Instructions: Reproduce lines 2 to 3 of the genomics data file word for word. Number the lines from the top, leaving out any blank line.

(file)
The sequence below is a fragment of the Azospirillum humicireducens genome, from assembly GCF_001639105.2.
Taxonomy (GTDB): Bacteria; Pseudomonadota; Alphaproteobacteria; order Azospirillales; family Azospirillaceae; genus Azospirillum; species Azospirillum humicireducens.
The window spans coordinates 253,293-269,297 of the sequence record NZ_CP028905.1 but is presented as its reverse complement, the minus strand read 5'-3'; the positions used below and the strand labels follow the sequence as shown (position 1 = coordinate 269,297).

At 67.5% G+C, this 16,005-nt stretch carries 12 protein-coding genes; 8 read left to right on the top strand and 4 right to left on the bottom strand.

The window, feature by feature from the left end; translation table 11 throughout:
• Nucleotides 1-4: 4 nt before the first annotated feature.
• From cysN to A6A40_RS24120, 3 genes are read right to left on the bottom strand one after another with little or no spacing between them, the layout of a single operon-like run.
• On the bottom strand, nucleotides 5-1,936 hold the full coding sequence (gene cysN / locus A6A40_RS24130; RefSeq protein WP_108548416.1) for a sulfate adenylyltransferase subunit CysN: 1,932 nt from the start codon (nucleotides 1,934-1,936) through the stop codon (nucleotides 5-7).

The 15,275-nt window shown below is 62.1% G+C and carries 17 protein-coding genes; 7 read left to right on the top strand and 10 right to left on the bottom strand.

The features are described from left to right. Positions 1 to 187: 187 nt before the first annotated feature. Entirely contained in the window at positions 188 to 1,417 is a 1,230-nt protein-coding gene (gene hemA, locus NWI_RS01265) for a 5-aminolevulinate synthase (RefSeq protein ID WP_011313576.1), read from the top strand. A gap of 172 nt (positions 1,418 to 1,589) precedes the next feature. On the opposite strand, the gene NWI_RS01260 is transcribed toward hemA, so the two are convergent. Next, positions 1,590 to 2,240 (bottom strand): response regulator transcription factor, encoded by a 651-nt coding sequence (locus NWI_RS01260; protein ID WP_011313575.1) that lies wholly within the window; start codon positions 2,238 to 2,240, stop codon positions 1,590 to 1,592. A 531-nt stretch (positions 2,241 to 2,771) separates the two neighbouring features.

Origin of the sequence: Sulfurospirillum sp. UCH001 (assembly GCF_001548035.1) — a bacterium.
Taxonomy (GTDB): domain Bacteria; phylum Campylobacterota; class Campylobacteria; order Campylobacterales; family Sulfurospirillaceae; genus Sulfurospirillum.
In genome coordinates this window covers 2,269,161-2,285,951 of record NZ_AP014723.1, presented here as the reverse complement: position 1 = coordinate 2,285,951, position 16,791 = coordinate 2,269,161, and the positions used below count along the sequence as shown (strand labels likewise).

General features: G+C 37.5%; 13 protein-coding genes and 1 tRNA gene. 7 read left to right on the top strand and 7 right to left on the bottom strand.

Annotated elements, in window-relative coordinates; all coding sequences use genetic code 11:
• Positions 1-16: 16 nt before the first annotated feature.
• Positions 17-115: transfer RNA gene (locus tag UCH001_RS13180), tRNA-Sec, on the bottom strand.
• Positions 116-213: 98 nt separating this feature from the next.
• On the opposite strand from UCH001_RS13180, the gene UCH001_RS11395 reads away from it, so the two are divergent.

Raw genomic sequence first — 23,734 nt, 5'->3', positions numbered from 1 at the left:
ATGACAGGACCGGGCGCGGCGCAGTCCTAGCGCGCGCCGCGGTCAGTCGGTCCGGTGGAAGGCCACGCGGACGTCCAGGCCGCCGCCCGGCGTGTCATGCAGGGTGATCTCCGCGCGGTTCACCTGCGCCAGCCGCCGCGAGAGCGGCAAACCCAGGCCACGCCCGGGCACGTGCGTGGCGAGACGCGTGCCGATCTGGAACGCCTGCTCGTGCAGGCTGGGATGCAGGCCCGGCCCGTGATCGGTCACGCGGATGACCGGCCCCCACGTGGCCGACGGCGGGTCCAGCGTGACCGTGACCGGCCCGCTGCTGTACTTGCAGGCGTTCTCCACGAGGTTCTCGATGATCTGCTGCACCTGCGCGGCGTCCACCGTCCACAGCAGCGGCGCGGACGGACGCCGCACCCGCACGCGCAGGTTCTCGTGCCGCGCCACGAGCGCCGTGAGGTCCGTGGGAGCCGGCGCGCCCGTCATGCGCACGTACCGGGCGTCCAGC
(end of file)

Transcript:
Taxonomy (GTDB): Bacteria; Pseudomonadota; Alphaproteobacteria; order Azospirillales; family Azospirillaceae; genus Azospirillum; species Azospirillum humicireducens.
The window spans coordinates 253,293-269,297 of the sequence record NZ_CP028905.1 but is presented as its reverse complement, the minus strand read 5'-3'; the positions used below and the strand labels follow the sequence as shown (position 1 = coordinate 269,297).